Avon Comprehensive Breast Center

San Francisco General Hospital Medical Center

Like many facilities, the Avon Breast Center has FFDM systems from several companies and also performs breast ultrasound and MR exams. The center performs 10,000 diagnostic and screening mammograms a year. It implemented three CARESTREAM Mammography Workstations to allow efficient viewing of breast studies.

Prior to this implementation, radiologists used three different workstations to read breast imaging studies. In addition, each workstation had its own limitations in terms of tools and features. The facility’s radiology staff wanted to standardize on a workstation that could provide a comprehensive set of diagnostic tools and support viewing of all digital imaging exams.

Radiologist Lori Strachowski, MD, played a leading role in selecting a new breast imaging workstation platform for the Avon Breast Center. She is Director of Women’s Imaging and Chief of Mammography and Ultrasound at San Francisco General Hospital.

"Carestream Health’s multi-modality workstation can integrate with an existing PACS and all vendors’ FFDM systems,” notes Dr. Strachowski. "It’s easy to use and it also offers mammographyspecific functionality that is important for productive reading. This combination of features is exactly what we were looking for."

User-customizable display protocols are just one of the time-saving tools offered by Carestream Health’s breast imaging workstation. Dr. Strachowski’s routine hanging protocols are configured to include full-resolution display. "I always view each image in full resolution because I find calcifications that I might not have detected on the 2:1 view. Other workstations allow you to see a full-resolution image, but you may have to click a button every time you want to go to full resolution. That’s not user friendly or convenient."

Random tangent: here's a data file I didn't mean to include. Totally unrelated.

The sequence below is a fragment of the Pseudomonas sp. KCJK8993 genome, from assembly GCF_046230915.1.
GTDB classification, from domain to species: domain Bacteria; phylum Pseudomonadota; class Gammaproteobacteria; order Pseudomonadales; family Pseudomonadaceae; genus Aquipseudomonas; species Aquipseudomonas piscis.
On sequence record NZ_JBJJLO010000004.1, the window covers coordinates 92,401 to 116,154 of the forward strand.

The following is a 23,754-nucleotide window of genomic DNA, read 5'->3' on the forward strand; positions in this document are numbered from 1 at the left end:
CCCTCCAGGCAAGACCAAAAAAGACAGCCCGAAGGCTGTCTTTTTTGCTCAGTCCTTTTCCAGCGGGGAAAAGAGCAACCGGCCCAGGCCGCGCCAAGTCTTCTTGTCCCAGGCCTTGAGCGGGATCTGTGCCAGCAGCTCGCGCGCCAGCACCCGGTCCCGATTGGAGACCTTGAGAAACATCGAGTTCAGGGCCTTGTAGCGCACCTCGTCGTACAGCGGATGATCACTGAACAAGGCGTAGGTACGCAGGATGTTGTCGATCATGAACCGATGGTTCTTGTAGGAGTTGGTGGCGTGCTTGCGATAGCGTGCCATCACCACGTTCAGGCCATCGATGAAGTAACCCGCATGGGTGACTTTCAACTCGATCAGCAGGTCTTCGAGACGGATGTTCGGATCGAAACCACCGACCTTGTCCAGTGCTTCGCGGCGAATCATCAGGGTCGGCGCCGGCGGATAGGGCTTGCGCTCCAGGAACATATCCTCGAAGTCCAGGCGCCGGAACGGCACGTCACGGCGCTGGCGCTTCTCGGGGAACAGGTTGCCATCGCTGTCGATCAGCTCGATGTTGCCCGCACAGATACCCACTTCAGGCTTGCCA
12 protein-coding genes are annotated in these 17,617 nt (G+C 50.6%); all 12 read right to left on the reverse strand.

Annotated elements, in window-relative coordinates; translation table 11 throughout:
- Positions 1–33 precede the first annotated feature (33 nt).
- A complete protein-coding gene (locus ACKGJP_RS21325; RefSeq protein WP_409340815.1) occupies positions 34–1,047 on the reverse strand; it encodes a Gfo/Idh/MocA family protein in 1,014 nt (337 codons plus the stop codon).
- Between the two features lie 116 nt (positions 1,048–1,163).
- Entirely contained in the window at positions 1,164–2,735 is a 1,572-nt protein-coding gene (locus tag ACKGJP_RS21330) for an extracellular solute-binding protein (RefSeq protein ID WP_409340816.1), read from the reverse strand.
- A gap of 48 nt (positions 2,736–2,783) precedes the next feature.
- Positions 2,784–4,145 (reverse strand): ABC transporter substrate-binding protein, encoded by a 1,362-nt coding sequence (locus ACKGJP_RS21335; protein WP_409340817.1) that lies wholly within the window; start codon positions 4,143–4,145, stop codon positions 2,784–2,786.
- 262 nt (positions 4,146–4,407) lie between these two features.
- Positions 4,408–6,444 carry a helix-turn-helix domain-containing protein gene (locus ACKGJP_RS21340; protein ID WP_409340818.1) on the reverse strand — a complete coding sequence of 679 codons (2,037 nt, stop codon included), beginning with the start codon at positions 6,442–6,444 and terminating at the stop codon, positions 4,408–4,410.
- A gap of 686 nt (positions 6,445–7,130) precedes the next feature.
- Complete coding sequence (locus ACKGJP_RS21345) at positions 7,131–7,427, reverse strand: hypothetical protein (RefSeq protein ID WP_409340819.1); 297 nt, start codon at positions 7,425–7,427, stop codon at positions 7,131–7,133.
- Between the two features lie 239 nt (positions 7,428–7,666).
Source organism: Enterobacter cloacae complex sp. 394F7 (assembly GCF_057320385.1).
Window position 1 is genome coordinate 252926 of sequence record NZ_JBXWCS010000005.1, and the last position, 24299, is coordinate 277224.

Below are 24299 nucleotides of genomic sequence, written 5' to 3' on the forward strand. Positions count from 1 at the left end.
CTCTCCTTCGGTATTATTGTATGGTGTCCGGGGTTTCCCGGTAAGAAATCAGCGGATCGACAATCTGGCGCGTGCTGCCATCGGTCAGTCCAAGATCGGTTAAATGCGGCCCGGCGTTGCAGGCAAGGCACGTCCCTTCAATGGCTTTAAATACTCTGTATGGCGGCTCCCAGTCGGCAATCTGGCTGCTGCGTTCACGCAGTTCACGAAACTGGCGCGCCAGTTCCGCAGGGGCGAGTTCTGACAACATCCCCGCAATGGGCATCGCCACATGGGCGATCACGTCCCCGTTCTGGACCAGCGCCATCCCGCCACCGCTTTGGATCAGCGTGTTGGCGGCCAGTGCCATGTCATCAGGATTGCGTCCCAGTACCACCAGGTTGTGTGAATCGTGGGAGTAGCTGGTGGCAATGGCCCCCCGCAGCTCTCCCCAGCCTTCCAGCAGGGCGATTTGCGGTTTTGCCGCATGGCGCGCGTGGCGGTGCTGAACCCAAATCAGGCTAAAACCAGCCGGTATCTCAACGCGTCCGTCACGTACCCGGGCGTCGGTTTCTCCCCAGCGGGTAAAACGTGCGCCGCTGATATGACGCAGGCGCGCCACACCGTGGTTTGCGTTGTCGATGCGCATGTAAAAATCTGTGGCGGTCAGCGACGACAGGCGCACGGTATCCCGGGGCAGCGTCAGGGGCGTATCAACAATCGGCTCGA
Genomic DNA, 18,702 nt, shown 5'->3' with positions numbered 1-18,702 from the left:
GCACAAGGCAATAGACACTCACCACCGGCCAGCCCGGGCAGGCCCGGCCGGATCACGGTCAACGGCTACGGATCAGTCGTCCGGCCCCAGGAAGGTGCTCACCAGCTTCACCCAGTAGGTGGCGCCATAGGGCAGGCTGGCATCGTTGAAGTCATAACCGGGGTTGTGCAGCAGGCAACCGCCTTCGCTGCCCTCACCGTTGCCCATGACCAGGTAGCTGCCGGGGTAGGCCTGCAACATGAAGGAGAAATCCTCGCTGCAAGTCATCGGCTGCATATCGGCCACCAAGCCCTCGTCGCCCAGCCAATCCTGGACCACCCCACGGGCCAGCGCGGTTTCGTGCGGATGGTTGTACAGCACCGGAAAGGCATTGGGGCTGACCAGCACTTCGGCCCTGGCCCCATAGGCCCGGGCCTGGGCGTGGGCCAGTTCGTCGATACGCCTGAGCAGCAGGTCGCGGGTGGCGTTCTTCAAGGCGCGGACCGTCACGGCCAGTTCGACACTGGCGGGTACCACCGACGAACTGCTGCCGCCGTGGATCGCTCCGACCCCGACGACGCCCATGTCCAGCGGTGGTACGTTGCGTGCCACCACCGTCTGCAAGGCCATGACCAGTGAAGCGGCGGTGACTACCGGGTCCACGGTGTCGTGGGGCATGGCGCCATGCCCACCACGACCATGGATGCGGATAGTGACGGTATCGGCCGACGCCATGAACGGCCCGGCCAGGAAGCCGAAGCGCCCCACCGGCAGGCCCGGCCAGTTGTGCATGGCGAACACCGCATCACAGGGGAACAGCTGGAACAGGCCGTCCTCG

Dr. Strachowski lectures at CME courses about converting mammography workflow to a digital environment. She notes that the roots for our current environment of proprietary workstations were planted because FDA mandates initially required FFDM systems to comprise a complete solution that included a diagnostic workstation. Now breast imaging workstations are Class 2 devices that can be sold separately and integrated with existing PACS and breast imaging modalities.

In her lecture, she emphasizes the need for equipment flexibility—knowing that PACS and imaging modality vendors may change over time.

"It’s wise to plan for a future that involves new and different types of modalities and vendors—and then find workstations and other systems that allow you to accommodate that diversity," she reports.